Stephen at the Sanhedrin. He sets them up, nodding along as he happily retells the old testament stories that they are so familiar with. Then, he knocks them down. You know, any sentence that starts with, “You stiff-necked people, with uncircumcised hearts and ears! You are just like your fathers: You always resist the Holy Spirit! Was there ever a prophet your fathers did not persecute?” I think he missed the Dale Carnegie course, but then again they had already chosen their sides and Stephen chose the wiser of the friends to win with.
13. a. Acts 7:1–38: Stephen professes the old testament story, from God first appearing to Abraham up to Moses receiving the law of the 10 commandments at Mount Sinai. Moses points to “the prophet”.
b. Acts 7:39–50 He discusses the disobedience of God’s chosen people, beginning with the golden calf at the foot of Mt. Sinai. He then turns to the house of God from the tabernacle to the time of David and the building of the temple by Solomon. Which, while blessed by God, He (God) also was clear to explain that He is not contained within the walls of the temple, but is much bigger.
c. Acts 7:51–53 – Let’s just call this: the smack down to end all smack downs. Stephen just spent 49 verses lulling his audience, the high priest and court, into a their comfort zone, then, like Hansome Harley Race of the days gone by, he comes flying off the top rope with a pile driver right to some un-named ‘zoid muscle area. Smack down central!
14. a They indicated he had spoken words of blashemy against Moses and against God. Blasphemy means, by definition, to speak disrepectful (unpiously) of God. Stephen demonstrates to the Sanhedrin that he clearly knows the facts of Moses and of God and He provides the greatest respect and piety to them. However, he holds nothing back in pointing out his disrepect and disdain for the Church leaders, yo momma (ok, in this case, yo daddy) and all of the ways they have dishonored God, the law, Moses and the prophets.
b. Stephen’s comments to the Sanhedrin are founded in scripture. With an angelic voice, for 49 verses there is nothing they disagree with or would argue with. Then, he pulls back the covers and shows how they are failing to live by what they claim to believe. In contrast, the Sanhedrin doesn’t even quabble. While Stephen patiently replied with a discussion that was analytical, collected and concise. Their response is emotional, animalistic and banal. He lays out in 49 verses the teaching of the old testament. In contrast they:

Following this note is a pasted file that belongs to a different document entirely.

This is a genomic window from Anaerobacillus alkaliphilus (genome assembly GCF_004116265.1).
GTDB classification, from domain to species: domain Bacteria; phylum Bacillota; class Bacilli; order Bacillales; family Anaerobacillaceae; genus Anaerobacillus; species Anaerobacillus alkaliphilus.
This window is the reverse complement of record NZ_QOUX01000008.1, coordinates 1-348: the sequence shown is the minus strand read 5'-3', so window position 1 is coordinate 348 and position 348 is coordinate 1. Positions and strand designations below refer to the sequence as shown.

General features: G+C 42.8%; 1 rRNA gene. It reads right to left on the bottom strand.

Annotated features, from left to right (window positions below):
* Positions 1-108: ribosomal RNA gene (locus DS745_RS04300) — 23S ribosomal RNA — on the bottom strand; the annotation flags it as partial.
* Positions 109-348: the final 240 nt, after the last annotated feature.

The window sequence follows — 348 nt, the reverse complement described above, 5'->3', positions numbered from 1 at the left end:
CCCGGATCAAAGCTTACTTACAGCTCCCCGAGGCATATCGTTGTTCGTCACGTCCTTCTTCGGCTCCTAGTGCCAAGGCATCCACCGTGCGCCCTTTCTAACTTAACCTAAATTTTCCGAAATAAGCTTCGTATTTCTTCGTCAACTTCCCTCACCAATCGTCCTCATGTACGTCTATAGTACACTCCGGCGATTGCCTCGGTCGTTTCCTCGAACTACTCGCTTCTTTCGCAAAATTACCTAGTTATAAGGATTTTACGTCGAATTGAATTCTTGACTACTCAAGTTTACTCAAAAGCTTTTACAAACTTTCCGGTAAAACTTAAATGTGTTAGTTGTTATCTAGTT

15. The heavens are opened to Stephen’s view and he observes Jesus standing at the right hand of God the Father
16. a. I think he felt it, but not in the way you and I would feel someone throwing stones at us. In other words, I don’t think he was numb or unaware. He was fully aware and prayed for those throwing the stones. Did he feel pain? I’m not sure he cared.
c. Lord Jesus, receive my spirit.
I have known and admired Stephen for being the first martyr of the faith. But as I read the scriptures today I realized that, while that is important, it is minimized by the way this man lived. Here is what we know. He was filled by the spirit and with wisdom. He served the body of believers jobfully. He was, without question, not ashamed of the gospel. He spoke with boldness, authority and knowledge. He did not pull any punches in calling evil by its name and in praising God my his name. He stood, with 2 feet on this earth and looked up into the heavens and saw the face of Jesus standing at the right hand of God. Give me a life lived like that and you are more than welcomed to throw stones at me.
I fortunately started my bible study early today, and had a chance to review what I wrote before posting. Maybe I’m not at a faith level to pray for stoning, yet, and maybe I got a bit carried away. But I hope you understand my sentiment. Who among us wouldn’t die to have the faith and life that Stephen had? Can I, on even my best day, say that others look at me, my friends, not to mention my enemies, and see the face of an angel?